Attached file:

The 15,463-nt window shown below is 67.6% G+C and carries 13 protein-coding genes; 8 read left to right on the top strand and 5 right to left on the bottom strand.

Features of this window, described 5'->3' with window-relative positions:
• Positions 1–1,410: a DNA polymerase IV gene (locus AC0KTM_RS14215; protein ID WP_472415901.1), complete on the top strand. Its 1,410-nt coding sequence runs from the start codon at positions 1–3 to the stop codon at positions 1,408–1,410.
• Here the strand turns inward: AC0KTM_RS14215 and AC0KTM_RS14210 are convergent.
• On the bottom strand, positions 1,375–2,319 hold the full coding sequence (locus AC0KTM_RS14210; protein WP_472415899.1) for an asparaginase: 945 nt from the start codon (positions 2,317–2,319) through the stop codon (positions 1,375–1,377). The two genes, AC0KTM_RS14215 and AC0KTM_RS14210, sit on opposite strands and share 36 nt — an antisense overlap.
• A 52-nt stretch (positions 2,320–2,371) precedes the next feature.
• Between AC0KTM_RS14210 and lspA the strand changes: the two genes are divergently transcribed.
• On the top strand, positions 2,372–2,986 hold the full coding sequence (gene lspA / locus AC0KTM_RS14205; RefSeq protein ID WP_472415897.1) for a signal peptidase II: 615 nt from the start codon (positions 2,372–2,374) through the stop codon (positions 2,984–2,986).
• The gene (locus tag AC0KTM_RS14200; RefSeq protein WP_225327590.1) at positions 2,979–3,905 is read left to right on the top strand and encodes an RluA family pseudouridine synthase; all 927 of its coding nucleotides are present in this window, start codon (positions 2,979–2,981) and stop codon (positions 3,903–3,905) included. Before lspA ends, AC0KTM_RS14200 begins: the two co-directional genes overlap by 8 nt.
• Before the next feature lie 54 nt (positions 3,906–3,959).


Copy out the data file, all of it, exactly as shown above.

The 15,463-nt window shown below is 67.6% G+C and carries 13 protein-coding genes; 8 read left to right on the top strand and 5 right to left on the bottom strand.

Features of this window, described 5'->3' with window-relative positions:
• Positions 1–1,410: a DNA polymerase IV gene (locus AC0KTM_RS14215; protein ID WP_472415901.1), complete on the top strand. Its 1,410-nt coding sequence runs from the start codon at positions 1–3 to the stop codon at positions 1,408–1,410.
• Here the strand turns inward: AC0KTM_RS14215 and AC0KTM_RS14210 are convergent.
• On the bottom strand, positions 1,375–2,319 hold the full coding sequence (locus AC0KTM_RS14210; protein WP_472415899.1) for an asparaginase: 945 nt from the start codon (positions 2,317–2,319) through the stop codon (positions 1,375–1,377). The two genes, AC0KTM_RS14215 and AC0KTM_RS14210, sit on opposite strands and share 36 nt — an antisense overlap.
• A 52-nt stretch (positions 2,320–2,371) precedes the next feature.
• Between AC0KTM_RS14210 and lspA the strand changes: the two genes are divergently transcribed.
• On the top strand, positions 2,372–2,986 hold the full coding sequence (gene lspA / locus AC0KTM_RS14205; RefSeq protein ID WP_472415897.1) for a signal peptidase II: 615 nt from the start codon (positions 2,372–2,374) through the stop codon (positions 2,984–2,986).
• The gene (locus tag AC0KTM_RS14200; RefSeq protein WP_225327590.1) at positions 2,979–3,905 is read left to right on the top strand and encodes an RluA family pseudouridine synthase; all 927 of its coding nucleotides are present in this window, start codon (positions 2,979–2,981) and stop codon (positions 3,903–3,905) included. Before lspA ends, AC0KTM_RS14200 begins: the two co-directional genes overlap by 8 nt.
• Before the next feature lie 54 nt (positions 3,906–3,959).